Where Commercial Stem Cell Clinical Trials Have Been, and Where They're Going: A Quantitative AnalysisSeptember 12, 2013
Updates: 9/16/2013: In response to reader feedback the section discussing specific cell types was temporarily deleted while we evaluated an alternative classification scheme for cell types employed in stem cell clinical trials. 9/20/2013: A revised discussion of specific cell types was added, including Fig. 10 and Table I.
Part II: Cell Types and Indications (Cardiovascular)
Classifying the 196 clinical trials in our database into major medical classes according to an ontology patterned on the U.S. National Library of Medicine's Medical Subject Headings controlled vocabulary (MeSH) reveals cardiovascular indications to predominate among all-time stem cell trials in our database (33%), with central nervous system diseases (14%) presenting the main competition to cardiovascular indications. Immunotherapy, wounds and injuries, gastrointestinal diseases, and musculoskeletal diseases combine to account for nearly another third of all trials (32%; Figure 5).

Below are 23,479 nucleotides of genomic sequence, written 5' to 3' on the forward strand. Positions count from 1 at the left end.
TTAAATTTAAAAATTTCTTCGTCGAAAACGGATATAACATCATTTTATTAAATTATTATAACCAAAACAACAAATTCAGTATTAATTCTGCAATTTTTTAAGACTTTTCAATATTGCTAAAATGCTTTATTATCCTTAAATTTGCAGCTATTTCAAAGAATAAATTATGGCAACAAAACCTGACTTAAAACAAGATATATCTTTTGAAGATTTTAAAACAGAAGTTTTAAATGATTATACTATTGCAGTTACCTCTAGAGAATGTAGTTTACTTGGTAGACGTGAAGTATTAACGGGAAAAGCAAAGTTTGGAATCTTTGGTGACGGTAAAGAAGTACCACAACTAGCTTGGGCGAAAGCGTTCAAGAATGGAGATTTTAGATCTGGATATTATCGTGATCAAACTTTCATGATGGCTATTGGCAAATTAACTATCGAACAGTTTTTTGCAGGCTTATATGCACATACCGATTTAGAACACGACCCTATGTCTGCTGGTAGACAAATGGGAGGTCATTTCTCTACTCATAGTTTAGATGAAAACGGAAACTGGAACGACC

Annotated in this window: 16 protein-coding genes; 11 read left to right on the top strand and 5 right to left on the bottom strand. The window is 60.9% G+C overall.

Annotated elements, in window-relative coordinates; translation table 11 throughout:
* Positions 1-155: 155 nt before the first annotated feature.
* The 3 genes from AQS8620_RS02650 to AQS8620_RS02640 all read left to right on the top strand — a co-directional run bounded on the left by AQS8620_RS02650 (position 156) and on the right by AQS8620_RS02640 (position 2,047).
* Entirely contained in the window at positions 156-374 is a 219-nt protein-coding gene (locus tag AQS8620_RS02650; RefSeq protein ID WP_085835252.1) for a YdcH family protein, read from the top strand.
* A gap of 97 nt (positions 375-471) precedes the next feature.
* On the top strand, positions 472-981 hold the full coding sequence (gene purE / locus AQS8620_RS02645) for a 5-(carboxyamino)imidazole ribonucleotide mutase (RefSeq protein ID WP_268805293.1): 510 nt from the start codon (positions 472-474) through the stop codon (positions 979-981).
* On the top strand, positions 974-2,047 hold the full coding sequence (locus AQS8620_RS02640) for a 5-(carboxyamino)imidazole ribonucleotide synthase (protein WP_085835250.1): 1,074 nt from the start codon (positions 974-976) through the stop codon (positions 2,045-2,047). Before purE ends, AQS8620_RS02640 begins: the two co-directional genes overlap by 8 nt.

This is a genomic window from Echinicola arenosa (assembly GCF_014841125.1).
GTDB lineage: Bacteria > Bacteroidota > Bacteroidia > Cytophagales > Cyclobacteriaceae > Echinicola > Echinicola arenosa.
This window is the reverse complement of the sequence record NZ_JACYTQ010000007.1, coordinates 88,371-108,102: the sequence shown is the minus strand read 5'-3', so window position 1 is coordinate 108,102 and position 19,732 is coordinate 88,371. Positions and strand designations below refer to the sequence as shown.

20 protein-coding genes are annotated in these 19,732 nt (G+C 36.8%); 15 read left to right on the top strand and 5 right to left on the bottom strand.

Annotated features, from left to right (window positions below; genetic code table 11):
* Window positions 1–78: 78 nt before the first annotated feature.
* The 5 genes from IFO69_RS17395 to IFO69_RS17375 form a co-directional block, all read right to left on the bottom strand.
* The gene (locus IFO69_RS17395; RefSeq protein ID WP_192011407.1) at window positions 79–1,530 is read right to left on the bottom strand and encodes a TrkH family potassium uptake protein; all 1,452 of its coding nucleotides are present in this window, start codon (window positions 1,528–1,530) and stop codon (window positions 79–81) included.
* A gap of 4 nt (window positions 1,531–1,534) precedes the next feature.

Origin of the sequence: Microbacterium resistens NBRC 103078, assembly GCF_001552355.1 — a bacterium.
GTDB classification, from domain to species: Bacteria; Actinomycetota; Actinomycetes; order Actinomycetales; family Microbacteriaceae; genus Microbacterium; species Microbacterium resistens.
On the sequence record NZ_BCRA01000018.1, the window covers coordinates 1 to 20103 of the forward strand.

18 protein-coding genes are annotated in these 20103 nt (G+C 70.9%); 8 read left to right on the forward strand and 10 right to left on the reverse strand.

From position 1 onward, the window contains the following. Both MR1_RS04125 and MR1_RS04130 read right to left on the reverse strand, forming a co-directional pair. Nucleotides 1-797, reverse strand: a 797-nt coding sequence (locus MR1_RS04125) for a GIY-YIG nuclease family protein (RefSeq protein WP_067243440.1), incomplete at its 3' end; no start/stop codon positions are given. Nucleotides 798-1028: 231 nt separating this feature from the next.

Figure 5: Distribution of trials by major medical indication classes, broken down by cell type. Blue: allogeneic cells; red: autologous cells. Total exceeds 100% because these classes are not mutually exclusive (e.g., Type 1 diabetes is classified as both a metabolic disease and an autoimmune disease). Three trials, employing stem cell-modulating drugs rather than cells, are not included in the data of this figure.